Giving witness to Christ
The recent death of the Rev Billy Graham will no doubt bring back memories for some of you of his visits to Australia in the 50s, 60s and 70s.
Generations after you might be thinking ‘Billy who?’
It is rare that the death of a 99-year-old pastor from the other side of the world (or any pastor for that matter) makes the headline evening news in Australia.
His preaching at the Melbourne Cricket Ground brought 130,000 people through the turnstiles, still a ground record. And 60,000 packed Wayville Showgrounds in Adelaide (although as a child I can remember the question being asked of whether Lutherans should attend).
Dr Graham preached in 185 countries to 215 million people and conducted 400 crusades (a politically incorrect term these days). A hard act to follow as a pastor.
Every now and then, God raises up individuals who have wide influence and witness, both in their time and beyond.
Last year, we celebrated what God has done through Luther after 500 years. But there are others, maybe of a different flavour of God’s church, who also leave large their witness of faith.
In most places and most of the time, however, God uses us. Ordinary people in ordinary places to give witness to Christ as we are gifted and as we have opportunity. That is God’s normal way of operating.
I heard one person say, “if only every Christian was like Dr Graham”. I’m not so sure. Some people might resonate with you more than him. Your witness in the right place and time may have even more effect on some people.
We can’t leave it to pastors and professionals. God wants his kingdom to come through you too. A word, or a cup of cold water in Jesus name, from any of us, can have profound effect.
While I thank God for evangelists and pastors such as St Paul, Billy Graham and ‘our own’ Luther, I thank God for you, and that God works through people like you, to advance and grow his kingdom in ways you might never see or know.
Our new Assistant Bishop for Mission Stephen Schultz has remarked to me how exciting it is to see God’s people living and breathing their faith out there. That is one of the privileges and joys of our roles.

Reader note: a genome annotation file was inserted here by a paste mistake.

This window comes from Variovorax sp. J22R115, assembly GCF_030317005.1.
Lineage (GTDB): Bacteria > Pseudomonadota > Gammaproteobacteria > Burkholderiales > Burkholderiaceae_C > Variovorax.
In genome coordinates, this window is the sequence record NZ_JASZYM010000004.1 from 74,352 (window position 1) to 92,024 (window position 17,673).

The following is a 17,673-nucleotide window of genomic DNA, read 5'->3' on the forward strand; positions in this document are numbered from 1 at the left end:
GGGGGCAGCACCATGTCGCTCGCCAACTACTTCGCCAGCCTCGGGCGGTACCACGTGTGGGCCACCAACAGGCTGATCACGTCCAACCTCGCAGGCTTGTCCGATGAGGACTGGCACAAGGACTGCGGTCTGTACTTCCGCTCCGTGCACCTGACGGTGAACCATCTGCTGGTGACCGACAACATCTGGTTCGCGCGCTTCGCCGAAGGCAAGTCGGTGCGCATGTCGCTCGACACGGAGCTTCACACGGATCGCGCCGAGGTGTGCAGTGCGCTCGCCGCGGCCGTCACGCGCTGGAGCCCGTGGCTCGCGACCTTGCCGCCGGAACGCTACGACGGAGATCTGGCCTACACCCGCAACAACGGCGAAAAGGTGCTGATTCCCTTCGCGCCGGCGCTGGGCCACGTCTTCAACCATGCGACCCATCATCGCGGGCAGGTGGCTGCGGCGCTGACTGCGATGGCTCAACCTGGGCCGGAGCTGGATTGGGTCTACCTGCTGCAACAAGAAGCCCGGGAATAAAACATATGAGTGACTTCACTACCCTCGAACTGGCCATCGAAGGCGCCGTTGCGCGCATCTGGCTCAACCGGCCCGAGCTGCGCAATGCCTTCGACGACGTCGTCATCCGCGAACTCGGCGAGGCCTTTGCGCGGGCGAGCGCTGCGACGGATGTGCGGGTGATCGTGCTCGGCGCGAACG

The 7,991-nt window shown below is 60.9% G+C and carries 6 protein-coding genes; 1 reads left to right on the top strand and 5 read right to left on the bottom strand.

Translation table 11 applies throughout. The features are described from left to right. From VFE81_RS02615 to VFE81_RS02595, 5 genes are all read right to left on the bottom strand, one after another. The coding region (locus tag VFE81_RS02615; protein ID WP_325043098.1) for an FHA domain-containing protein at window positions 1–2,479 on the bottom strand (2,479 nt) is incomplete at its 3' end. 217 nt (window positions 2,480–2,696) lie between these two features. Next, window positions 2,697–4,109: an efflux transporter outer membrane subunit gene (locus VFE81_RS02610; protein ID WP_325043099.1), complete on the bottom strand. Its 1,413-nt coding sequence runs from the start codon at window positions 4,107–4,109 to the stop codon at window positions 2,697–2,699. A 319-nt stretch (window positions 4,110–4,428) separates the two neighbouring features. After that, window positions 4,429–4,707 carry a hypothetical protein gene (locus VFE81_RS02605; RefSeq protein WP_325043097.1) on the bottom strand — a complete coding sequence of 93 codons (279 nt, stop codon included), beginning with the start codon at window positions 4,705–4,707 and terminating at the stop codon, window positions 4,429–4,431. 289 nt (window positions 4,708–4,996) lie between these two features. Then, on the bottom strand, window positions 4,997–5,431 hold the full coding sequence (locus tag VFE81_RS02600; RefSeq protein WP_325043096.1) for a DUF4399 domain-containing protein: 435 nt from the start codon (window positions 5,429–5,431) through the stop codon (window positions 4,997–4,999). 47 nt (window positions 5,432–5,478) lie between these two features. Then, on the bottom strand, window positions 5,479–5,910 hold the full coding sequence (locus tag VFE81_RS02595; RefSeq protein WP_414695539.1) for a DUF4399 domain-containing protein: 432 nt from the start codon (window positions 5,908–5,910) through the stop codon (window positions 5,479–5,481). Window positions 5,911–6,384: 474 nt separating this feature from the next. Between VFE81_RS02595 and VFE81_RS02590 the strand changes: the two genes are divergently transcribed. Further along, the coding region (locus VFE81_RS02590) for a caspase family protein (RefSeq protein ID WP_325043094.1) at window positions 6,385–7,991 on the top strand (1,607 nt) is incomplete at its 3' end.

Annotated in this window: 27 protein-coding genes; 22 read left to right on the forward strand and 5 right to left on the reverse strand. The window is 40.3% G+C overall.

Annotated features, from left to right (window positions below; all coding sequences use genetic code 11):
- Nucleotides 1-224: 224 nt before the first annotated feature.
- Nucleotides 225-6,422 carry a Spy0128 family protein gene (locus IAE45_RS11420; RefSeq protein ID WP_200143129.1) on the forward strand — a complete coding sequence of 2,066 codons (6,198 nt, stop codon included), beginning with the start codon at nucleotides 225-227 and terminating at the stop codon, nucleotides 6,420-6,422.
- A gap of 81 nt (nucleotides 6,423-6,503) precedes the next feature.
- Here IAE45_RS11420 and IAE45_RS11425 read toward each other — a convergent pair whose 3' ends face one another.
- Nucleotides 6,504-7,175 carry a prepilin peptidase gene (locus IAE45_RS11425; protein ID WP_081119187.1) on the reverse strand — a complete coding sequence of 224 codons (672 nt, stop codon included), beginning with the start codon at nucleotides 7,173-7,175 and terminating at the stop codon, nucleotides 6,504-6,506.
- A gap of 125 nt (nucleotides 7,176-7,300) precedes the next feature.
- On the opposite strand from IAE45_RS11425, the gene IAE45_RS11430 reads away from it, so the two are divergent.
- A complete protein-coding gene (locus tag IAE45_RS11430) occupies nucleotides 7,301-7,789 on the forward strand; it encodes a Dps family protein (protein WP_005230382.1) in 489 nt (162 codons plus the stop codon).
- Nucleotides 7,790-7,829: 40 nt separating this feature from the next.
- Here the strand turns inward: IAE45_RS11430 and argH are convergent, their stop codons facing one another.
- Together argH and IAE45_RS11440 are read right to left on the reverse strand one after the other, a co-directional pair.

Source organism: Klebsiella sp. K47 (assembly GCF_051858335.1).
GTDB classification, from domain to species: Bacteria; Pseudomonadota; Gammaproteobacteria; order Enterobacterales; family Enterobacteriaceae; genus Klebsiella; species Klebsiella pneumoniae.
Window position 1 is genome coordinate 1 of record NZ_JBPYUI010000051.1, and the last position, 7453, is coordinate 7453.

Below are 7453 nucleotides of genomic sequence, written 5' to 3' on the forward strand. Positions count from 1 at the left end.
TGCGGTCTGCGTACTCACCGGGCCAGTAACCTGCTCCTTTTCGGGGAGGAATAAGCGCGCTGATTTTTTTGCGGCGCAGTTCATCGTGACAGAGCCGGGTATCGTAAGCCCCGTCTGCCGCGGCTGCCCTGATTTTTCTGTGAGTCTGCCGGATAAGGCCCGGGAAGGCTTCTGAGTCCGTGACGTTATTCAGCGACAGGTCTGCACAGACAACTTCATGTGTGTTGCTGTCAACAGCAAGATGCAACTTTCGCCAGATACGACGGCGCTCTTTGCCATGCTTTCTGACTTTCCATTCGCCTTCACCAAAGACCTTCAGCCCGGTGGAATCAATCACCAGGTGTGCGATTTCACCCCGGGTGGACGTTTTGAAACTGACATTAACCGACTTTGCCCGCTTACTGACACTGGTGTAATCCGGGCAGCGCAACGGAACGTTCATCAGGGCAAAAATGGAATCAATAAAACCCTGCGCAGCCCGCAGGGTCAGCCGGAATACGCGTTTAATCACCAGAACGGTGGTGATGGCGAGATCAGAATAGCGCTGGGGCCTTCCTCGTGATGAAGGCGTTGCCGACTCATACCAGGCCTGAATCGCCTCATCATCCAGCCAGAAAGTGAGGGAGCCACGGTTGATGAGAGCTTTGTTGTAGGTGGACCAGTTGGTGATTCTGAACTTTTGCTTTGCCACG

We are not living in the 50s, 60s and 70s anymore and secular Australia is different to America. People, even Christians, won’t necessarily pack the MCG these days to hear a sermon on a weekend. But this is where God has placed us and at this time in our history.
‘Growing in Christ and making him known’ is part of the SA-NT District’s mission statement.
It has been around a long time, but why would we change it? It is still our calling and mandate.
We need to encourage each other in our witness to be who we are and who we need to be for Christ. To give a credible witness to him in our day and age, in a country that has so many cultures and sub-cultures, it needs a whole lot of different people like you and I to speak into it.
We need to prayerfully discern how to speak into the hearts and lives of Australians today, not yesterday, and where we are placed.
‘But in your hearts revere Christ as Lord. Always be prepared to give an answer to everyone who asks you to give the reason for the hope that you have. But do this with gentleness and respect.’ (1 Peter 3:15)
“I am not afraid to die,” said Dr Graham on the evening news. “I look forward to seeing God face to face.”
Living as people who are not afraid to die – now that has to have an effect on people around us. Another Easter is about to remind us of the reason for that hope which we share, Christ’s own dying and rising to life.
We might feel out of place and be seen as out of touch in Australian society today, but when you think about the core needs of every human being before God, and of the uncertainty and fears people are living and dying with, Australian Lutherans of all people are well placed.
God bless you as you continue to speak and live in the name of Christ, and for the sake of others coming to know him, and sharing the hope that we live and die with.
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